South Texas Health System Children's Offering Valley Parents Important Child Safety Information to Prevent Accidental Injuries and Illnesses During the Summer Months

Tuesday, June 18, 2024
A group of children riding bikes on a summer day.

School’s out across the Rio Grande Valley, marking the unofficial start of summer for thousands of children. From playdates to family road trips, families will be out in full force enjoying the warmer weather and extra bonding time.

Unfortunately, the summer season also poses a multitude of safety risks for children, including a greater danger of health-related issues like dehydration, heat exhaustion and heat stroke; foodborne illnesses like norovirus and salmonella; eye damage caused by the sun’s ultraviolet light; sports-related injuries and water-related accidents and drownings.

Last summer, more than one million children were rushed to emergency rooms between June and August because of injuries caused by summertime products like grills, water toys and fixed installations like decks, pools and patios, according to, with children accounting for 30% of all ER visits during the summer months.

Pediatric Emergency Care at STHS Children's

Should your child experience a serious accident, injury or heat-related illness, seek immediate medical attention. STHS Children’s is home to the largest dedicated pediatric emergency room in the Rio Grande Valley. For more information, visit our ER page.

“From injuries involving swimming pools, trampolines and bicycles to heat-related issues like heat exhaustion and sunburns, the STHS Children’s emergency room fills up during the summer with children sustaining injuries or experiencing illnesses that may have been prevented with a little extra vigilance,” says Kim Davis, Pediatric Administrator, South Texas Health System Children’s. “Parents and caregivers play a vital role in protecting children from injuries and illnesses with greater awareness of the threats around them. While you can’t keep an eye on them 24/7, you can take some simple steps to keep them out of harm’s way.”

Tips for Keeping Your Kids Safe Over Summer

So, whether your kids will be spending the summer at home or out and about, South Texas Health System Children’s is offering the following tips to keep them safe and secure throughout the season:

  • Lather your children with sunscreen: It’s important that you protect kids’ skin with at least 15 to 50 SPF anytime they’ll be outdoors, especially between 10:00 a.m. to 4:00 p.m. when harmful ultraviolet rays are their strongest. Remember to reapply sunscreen every two hours or after swimming, sweating or toweling off. And consider dressing your kids in clothing with sun protection for an added layer of protection.
  • Keep kids hydrated: When it comes to the hotter temperatures and high humidity found in the Valley during the summer months, hydration is key. So, make sure to keep kids hydrated at all times, especially the day before a big activity or playdate. Avoid sodas, energy drinks and fruit juices, which may worsen dehydration.
  • Maintain healthy eating habits: There’s no doubt junk food is a summer staple. But it’s important to ensure your children eat a well-balanced diet during the summer to help them get the vitamins and nutrients they need to fuel their summer fun.
  • Beware of hot cars: There’s no safe situation, temperature or length of time for a child to be left alone in a car. While no parent would ever intentionally forget their child in the car on a hot day, researchers have found that half of all hot-car deaths involved a loving caregiver who forgot a sleeping child in the backseat. So, health experts encourage parents to develop daily habits that can prevent hot-car deaths, including being extra vigilant when you have a new or different routine, leaving an important item like your purse or cell phone in the backseat to serve as a reminder to get your child out of the car when you retrieve the item.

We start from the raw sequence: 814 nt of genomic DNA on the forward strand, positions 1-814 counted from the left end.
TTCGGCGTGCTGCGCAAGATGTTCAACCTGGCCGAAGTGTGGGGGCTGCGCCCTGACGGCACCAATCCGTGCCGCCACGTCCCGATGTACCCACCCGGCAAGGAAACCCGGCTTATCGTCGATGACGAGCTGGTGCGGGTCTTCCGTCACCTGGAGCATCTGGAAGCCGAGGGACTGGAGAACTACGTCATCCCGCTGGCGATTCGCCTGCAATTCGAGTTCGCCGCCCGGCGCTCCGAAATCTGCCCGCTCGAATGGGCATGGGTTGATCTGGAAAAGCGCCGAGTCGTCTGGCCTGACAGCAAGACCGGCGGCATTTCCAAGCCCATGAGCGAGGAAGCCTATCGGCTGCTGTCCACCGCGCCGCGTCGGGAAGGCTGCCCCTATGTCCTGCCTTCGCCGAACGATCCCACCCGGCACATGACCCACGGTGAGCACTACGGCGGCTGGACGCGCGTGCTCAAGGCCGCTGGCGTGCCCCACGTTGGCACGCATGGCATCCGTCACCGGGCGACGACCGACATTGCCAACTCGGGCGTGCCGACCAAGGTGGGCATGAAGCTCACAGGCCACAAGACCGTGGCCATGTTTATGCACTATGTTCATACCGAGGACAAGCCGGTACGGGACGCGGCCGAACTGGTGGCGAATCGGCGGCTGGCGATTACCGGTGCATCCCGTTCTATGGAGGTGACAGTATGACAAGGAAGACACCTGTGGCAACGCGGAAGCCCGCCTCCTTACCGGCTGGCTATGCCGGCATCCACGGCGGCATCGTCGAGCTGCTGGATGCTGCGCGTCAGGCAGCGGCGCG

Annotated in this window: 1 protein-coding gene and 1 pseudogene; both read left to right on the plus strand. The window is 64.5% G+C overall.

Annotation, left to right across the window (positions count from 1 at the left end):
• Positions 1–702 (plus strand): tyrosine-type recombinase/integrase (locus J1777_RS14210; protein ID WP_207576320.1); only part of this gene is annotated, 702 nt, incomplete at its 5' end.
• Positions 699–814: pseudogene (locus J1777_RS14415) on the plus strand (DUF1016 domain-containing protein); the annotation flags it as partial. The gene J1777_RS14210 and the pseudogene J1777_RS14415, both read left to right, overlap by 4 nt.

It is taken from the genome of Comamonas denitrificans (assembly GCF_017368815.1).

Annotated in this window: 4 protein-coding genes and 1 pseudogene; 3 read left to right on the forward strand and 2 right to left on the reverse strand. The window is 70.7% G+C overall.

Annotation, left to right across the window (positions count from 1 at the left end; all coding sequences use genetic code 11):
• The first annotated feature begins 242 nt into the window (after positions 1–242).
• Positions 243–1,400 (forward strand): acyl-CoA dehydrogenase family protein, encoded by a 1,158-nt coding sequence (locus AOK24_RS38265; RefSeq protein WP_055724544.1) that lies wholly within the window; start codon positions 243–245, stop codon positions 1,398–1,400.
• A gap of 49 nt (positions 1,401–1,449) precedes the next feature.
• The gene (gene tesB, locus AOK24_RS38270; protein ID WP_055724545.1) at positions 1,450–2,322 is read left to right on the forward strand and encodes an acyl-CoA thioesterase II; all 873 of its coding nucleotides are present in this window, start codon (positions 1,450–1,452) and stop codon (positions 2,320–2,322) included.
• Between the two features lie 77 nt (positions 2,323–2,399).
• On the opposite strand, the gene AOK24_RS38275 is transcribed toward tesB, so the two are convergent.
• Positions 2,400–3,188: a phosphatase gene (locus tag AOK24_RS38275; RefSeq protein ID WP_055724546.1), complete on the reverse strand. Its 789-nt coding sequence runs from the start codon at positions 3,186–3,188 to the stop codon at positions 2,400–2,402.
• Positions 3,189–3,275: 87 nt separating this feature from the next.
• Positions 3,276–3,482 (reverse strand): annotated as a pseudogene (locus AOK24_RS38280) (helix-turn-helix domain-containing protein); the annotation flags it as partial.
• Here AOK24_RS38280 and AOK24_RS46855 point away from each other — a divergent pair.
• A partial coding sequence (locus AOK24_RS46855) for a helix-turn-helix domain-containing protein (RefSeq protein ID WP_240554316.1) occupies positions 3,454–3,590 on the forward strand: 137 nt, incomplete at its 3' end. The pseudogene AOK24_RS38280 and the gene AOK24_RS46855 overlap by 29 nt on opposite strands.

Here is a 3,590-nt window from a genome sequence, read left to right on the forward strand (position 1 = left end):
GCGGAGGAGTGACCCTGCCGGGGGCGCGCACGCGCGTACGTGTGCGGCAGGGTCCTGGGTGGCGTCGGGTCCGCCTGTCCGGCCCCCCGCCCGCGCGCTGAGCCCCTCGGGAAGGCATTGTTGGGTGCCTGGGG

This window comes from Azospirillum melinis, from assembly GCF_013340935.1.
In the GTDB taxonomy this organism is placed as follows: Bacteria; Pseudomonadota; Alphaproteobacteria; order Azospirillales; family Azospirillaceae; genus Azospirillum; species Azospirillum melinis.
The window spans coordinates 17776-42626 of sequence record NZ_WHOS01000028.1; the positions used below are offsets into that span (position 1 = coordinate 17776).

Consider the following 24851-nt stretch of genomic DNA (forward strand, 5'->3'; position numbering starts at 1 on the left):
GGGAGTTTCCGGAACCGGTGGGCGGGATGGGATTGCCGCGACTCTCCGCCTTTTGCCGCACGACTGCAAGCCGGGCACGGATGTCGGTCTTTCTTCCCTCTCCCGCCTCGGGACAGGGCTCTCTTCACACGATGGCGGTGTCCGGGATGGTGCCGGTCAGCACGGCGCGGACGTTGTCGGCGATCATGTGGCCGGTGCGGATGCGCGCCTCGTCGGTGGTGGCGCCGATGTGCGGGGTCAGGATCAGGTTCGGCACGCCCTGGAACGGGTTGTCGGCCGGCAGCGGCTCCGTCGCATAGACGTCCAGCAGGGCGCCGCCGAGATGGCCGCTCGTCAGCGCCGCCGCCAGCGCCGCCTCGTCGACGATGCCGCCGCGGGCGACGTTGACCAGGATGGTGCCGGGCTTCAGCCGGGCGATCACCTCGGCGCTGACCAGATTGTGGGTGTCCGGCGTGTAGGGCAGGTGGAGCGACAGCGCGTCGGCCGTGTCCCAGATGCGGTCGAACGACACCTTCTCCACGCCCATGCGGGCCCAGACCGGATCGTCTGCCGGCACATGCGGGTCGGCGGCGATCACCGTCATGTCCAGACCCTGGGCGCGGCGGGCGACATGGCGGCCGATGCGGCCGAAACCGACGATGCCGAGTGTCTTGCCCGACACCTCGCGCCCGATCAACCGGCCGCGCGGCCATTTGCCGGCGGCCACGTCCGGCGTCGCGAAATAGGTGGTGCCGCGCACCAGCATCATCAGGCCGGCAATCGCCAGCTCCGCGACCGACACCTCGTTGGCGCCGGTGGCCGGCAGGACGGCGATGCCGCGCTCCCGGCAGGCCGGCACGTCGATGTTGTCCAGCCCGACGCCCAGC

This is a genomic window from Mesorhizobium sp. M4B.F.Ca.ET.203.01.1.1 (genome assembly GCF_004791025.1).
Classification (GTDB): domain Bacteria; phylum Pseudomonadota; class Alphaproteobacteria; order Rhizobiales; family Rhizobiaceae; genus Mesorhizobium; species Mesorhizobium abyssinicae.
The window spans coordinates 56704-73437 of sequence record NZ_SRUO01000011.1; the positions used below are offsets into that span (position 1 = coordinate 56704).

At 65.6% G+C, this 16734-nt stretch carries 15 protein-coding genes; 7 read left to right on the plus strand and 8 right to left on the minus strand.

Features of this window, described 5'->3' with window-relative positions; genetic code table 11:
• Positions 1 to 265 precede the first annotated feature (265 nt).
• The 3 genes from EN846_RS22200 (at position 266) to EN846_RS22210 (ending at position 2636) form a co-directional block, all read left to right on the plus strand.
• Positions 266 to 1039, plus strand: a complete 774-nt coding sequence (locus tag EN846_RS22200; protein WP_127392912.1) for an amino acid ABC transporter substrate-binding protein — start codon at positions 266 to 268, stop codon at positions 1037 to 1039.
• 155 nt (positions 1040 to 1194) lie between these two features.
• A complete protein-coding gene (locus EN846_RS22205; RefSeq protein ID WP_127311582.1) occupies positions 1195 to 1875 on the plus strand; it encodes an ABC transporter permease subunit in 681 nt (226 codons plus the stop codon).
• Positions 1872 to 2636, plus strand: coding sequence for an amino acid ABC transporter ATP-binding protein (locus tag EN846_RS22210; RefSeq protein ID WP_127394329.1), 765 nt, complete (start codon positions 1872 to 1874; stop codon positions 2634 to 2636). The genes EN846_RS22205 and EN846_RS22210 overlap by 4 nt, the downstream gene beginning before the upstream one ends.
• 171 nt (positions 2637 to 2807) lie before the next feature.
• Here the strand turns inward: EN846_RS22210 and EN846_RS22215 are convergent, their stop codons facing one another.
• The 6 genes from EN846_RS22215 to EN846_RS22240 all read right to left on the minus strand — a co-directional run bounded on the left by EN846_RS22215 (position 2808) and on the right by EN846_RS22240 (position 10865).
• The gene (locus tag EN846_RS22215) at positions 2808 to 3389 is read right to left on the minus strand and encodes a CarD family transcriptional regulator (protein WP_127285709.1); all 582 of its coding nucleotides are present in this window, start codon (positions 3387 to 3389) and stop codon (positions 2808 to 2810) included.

• Bike ride safely: Make sure your kids ride a properly fitted bike, wear a properly fitting bike helmet and follow the rules of the road, including obeying traffic rules, riding with the flow of traffic and riding on the sidewalk when available.
  • Practice water safety: Drowning is the leading cause of injury-related death in U.S. children ages 1 to 4, according to the American Academy of Pediatrics, so it’s important to practice water safety. Whether your kids will be in a swimming pool or the open water, safety experts encourage parents to stay vigilant. Get your children swimming lessons, especially if you have a pool at your home. The American Academy of Pediatrics (AAP) recommends swim lessons as a layer of protection against drowning that can begin for many children starting at age 1.  
  • Protect your kids from bugs: Use insect repellent to ward off bugs. The AAP recommends no more than 30% concentration of DEET in insect repellants for children over two months old.
  • Prevent playground mishaps: Spending more time outdoors may make kids more prone to scrapes and bruises. So, it’s important to practice safe playground habits to prevent injuries, including doing a touch test before kids get on slides and swings to avoid thermal burns; looking for playgrounds that feature safer surfaces like rubber or mulch, so they can safely run, play and even fall. And always keep a first aid kit handy.
  • Don’t overdo it outdoors: Kids of all ages should take breaks from playing outside by retreating into the shade or an air-conditioned space every 20 to 30 minutes.

By following those common-sense safety precautions, you can help ensure your child has a safe, healthy and enjoyable summer.

For medical emergencies, call 911 or get to the nearest emergency room.